A 24-year-old Scot has set a new record for a winter traverse of Skye’s iconic Cuillin Ridge – considered one of the hardest mountaineering feats.
Uisdean Hawthorn’s time of four hours, 57 minutes and seven seconds knocked more than an hour and a quarter off the previous quickest ascent.
That was held by Lochaber GP Finlay Wild and Tim Gomersall taking in 11 Munros, and all the obstacles on the crest between Sgurr nan Gillean and Gars-bheinn in a time of six hours, 14 minutes and 17 seconds.
A traverse of the Black Cuillin mountains is widely accepted as Britain’s finest mountaineering challenge.
It is seven-and-a-half miles in length and crosses more than 30 summits – and is of a scale that rivals many of the most arduous routes in the Alps.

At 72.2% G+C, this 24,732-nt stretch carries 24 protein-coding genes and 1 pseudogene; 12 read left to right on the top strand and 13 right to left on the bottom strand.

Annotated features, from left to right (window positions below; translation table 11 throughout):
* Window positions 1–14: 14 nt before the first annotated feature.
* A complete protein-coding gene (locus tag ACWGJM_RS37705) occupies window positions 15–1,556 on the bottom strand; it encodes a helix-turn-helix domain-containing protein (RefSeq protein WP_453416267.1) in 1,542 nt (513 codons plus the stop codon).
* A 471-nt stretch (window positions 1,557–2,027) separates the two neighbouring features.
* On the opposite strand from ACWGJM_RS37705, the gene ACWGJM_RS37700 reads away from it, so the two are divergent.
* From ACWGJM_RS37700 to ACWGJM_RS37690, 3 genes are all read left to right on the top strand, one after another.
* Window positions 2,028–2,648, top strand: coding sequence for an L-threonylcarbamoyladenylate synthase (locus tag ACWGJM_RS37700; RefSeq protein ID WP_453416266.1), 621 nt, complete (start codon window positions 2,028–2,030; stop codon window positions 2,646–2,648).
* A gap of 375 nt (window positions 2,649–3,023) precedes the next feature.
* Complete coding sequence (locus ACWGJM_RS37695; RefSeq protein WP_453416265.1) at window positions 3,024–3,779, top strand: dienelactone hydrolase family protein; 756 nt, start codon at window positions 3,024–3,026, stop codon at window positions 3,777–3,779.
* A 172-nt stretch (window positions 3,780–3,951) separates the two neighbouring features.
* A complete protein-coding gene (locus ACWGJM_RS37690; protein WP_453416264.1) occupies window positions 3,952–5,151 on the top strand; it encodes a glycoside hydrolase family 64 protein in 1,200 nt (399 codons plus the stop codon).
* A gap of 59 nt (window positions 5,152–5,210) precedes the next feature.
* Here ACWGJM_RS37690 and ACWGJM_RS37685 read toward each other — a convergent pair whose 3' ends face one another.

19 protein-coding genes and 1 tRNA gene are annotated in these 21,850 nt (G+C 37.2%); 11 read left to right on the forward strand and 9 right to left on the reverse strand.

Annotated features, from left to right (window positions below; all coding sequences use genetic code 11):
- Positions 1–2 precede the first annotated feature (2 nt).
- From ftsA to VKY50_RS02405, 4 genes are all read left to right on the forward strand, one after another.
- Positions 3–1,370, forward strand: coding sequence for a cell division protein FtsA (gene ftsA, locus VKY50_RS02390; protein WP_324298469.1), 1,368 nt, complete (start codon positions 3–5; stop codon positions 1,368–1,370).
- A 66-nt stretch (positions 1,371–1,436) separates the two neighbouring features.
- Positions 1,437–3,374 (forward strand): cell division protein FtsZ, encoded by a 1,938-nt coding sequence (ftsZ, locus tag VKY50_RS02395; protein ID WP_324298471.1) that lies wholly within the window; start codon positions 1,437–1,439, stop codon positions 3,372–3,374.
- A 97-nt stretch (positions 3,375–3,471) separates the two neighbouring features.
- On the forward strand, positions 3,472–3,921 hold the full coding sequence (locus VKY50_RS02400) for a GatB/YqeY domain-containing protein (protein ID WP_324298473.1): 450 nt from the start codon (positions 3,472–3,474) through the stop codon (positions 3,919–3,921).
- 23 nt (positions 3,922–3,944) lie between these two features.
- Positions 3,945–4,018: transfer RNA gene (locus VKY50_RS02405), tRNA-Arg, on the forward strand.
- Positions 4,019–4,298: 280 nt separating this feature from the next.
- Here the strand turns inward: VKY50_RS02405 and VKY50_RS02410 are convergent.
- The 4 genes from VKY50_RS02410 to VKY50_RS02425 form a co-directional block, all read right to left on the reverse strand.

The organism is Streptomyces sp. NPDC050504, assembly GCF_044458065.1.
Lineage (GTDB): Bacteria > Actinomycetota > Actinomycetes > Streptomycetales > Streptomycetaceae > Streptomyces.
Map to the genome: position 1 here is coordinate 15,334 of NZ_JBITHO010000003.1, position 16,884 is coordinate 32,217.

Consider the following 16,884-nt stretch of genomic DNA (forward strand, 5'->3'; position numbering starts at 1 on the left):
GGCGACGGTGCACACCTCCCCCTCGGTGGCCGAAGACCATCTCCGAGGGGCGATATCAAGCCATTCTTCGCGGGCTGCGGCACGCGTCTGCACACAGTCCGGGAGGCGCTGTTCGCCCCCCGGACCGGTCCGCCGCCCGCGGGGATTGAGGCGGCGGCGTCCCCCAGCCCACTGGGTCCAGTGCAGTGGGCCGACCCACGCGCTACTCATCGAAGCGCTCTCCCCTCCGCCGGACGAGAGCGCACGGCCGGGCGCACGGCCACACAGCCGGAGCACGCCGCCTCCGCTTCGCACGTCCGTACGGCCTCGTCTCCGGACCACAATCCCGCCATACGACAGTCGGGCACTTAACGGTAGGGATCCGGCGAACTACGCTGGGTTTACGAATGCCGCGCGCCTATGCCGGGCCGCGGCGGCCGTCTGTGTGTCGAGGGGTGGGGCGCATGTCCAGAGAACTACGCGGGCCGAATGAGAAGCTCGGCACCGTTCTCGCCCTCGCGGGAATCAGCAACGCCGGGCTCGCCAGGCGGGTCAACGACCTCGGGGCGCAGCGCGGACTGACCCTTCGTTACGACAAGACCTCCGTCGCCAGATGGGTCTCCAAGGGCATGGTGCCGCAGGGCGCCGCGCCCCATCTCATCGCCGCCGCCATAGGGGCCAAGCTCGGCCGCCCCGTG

A continuous traverse of the Cuillin Ridge was first made in 1911 by Leslie Shadbolt and Alastair Mclaren, and their time of 12 hours and 20 minutes in summer is still considered highly respectable today.
At the finish, Mr Hawthorn, who was sponsored by Trac Oil and Gas, was too tired to feel much emotion.
“I just ate whatever food I had left, put my jacket on and sat for a while looking back at the great view of the Cuillin and across the water to the hills above my house and thought how close they are but how it would take me over five hours to get home,” he said.
“I came home, had dinner and lay in front of the fire playing with the dog. I do this after most big days in the hills successful or unsuccessful.”